5th Anniversary KSR: Is Section 103 Unconstitutional?
|Written by Dale B. Halling
Law Offices of Dale B. Halling
Posted: April 30, 2012 @ 9:50 am
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The 5th anniversary of the Supreme Court’s KSR Int’l Co. v. Teleflex, Inc., 550 U.S. 398 (2007) decision is on April 30th. This is a good time to review the implications of this case, but an even better time to look into the origins and constitutionality of the Non-obviousness requirement. You might object that the jurisprudence of the non-obviousness requirement is so well established that nothing can be learned from this sort of analysis. I disagree. Patent law is under assault by the Supreme Court, the media, the ‘information wants to be free’ crowd, multinational corporations, and the economics profession. If we attempt to explain patent law based on the decisions of people who never passed the patent bar, never wrote a patent, never prosecuted a patent, and do not have a technical background, we are doomed. We need to define patent law as a natural law/right based on certain fundamental truths. This is the only way to get the non-patent attorney judge or the general public to understand patent law and understand that it represents justice. It is also why many of my comments and posts appear repetitive. For a list of some of the fundamental principles of patent law please see Foundations of Patent Law.
Holding in KSR
The holding in KSR was confused, but is generally accepted as stating that the teaching, suggestion, motivation rule (TSM rule) is not the only rule for determining if an invention is obvious. What other standards the courts and the PTO should use was somewhat nebulous, but clearly the three prong test of Graham v. John Deere Co., 383 U.S. 1 (1966) is still valid. In addition, the Supreme Court seemed to adopt the ‘I know it when I see it’ standard to obviousness. The decision overturned the relatively objective TSM test for a subjective non-test.
Practical Results of KSR
I am not a litigator, but my impression is that the KSR decision has increased the uncertainty of the obviousness decision at trial and increased the complexity of presenting and defending obviousness. Despite this, I think that the CAFC has put KSR in a fairly small box (Eric Guttag could probably give a multi-hour presentation on this point).
From a prosecution point of view, KSR has had less impact than David Kappos taking over from Jon Dudas and John Doll. The Jons’ unchecked, rogue policy of ‘rejection equals quality’ almost shut down the patent office for all but the largest multinational companies.
KSR requires patent prosecutors to state the benefits of their technology in more detail in the specification, write more of the specification into the claims, and file more replies/appeals. Certain areas of technology are still persona non grata at the PTO. For instance, computer technology directed to financial transactions, high level computer programs, and so called business methods.
History of Non-Obviousness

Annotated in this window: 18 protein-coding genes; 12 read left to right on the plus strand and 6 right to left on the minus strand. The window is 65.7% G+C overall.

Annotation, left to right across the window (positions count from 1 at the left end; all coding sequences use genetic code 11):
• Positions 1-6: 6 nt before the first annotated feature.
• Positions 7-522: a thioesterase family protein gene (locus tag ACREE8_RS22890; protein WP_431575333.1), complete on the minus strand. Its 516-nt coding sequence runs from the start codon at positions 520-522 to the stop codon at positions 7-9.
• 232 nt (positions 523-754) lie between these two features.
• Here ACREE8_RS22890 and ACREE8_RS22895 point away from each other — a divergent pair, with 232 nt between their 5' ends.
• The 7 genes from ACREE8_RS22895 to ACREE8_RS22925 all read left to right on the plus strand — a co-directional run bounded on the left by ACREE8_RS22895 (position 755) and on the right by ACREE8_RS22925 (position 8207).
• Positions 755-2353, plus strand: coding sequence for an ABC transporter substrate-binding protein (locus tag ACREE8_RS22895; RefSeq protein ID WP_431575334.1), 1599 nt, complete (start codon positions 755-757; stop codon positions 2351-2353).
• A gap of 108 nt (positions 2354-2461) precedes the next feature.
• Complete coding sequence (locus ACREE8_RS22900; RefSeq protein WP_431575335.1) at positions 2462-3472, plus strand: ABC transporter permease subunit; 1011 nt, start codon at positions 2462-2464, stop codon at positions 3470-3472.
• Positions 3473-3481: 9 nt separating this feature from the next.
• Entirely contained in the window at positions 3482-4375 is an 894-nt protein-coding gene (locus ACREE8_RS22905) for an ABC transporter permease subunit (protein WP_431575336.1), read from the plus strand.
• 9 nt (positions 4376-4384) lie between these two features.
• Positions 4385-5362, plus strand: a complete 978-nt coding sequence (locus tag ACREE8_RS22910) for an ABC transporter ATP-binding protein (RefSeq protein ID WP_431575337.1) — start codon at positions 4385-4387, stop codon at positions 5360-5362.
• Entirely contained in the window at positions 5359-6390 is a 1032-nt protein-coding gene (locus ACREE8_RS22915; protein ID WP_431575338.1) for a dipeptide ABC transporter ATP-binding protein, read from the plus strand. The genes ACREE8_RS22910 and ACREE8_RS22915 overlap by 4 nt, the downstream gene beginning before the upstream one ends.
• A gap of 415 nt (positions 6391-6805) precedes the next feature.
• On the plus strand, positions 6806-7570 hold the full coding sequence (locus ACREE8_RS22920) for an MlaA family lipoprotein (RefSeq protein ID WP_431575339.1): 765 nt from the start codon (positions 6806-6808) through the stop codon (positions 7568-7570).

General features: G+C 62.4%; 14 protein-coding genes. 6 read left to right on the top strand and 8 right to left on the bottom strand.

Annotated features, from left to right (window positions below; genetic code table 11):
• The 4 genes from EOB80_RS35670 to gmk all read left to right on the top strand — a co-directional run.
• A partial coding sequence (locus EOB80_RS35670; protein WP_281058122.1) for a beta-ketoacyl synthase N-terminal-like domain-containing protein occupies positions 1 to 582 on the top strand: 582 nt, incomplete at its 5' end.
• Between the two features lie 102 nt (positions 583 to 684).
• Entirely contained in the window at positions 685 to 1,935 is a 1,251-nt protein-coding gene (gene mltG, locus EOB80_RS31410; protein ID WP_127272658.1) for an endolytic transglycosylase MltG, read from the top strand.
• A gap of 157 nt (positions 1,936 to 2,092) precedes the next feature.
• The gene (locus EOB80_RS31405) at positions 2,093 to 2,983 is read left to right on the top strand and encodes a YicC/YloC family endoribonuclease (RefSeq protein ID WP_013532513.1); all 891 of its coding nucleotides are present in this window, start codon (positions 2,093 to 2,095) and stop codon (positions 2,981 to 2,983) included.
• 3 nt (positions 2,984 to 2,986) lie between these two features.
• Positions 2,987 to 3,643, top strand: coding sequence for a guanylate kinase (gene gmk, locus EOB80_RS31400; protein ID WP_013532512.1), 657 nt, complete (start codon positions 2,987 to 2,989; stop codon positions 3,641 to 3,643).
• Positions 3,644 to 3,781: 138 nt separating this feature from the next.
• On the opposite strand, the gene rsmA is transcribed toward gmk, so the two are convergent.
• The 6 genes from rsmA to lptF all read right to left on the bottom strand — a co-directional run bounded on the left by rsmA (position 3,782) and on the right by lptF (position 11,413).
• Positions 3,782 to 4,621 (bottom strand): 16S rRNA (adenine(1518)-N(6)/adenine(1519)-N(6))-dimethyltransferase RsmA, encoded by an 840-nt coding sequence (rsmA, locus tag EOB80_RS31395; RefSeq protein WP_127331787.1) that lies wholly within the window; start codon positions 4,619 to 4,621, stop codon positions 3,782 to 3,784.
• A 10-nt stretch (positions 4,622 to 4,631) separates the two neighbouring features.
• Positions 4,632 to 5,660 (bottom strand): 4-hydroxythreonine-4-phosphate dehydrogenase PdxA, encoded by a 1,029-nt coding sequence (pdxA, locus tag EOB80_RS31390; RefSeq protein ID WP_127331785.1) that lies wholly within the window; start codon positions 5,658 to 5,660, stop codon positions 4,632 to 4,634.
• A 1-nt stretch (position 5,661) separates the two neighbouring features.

The generally agreed beginning of section 103 is the Supreme Court case of Hotchkiss v. Greenwood, 52 U.S. (11 How.) 248 (1851). This case first articulated the idea that an improvement that was the subject of a patent had to be more than “the work of the skilful mechanic.” The case involved making door and other knobs of all kinds of clay used in pottery, and of porcelain. The Supreme Court decision made the common error of pointing out that each of the elements in the invention were individually known.
But in the case before us, the knob is not new, nor the metallic shank and spindle, nor the dovetail form of the cavity in the knob, nor the means by which the metallic shank is securely fastened therein. All these were well known, and in common use, and the only thing new is the substitution of a knob of a different material from that heretofore used in connection with this arrangement.
By the way, this is one of those fundamental truths of patent law.
Every invention in the history of the world is a combination of known elements/steps
The reason for this is Conservation of Matter and Energy – you cannot create something from nothing. This idea is implicit in 35 USC 112, which requires the inventor explain their invention so that one skilled in the art can practice the invention.
Back to Hotchkiss, the ruling states the well known idea that for an invention to be patentable, it must be more than just the work of a skillful mechanic. Today this is stated as the invention must have taken more than just the work of “one skilled in the art.” For a very interesting discussion of the history of the nonobviousness requirement see Novelty and the Hotchkiss Standard.
Note that Justice Woodberry ‘s dissent in the Hotchkiss case argued that the statute only required the invention be new and did not say anything about the work of a skillful mechanic. Was there any justification in the statute for the Supreme Court’s ruling in Hotchkiss? The 1790 Patent Act stated that the Patent Board was only to grant a patent if the invention was “sufficiently useful and important.” See Patent Act of 1970. The patent statute of 1836 also contained a clause that said the Patent Office could deny a patent to an invention the Commissioner deemed to be “insufficiently useful and important.” However, it appears that this part of the statute was almost never invoked. Either way, the statute did not give this power to the Supreme Court or any other Court. As a result, Hotchkiss was a clear case of judicial activism. The Court just made up a requirement that was not in the statute and could not be considered just an interpretation of the law.
Why the Non-obviousness Standard is Unworkable
Remember when I said words have meaning? Let’s examine the meaning of the words NOVEL and OBViOUS in the context of statute. The key portion of the non-obviousness statute states: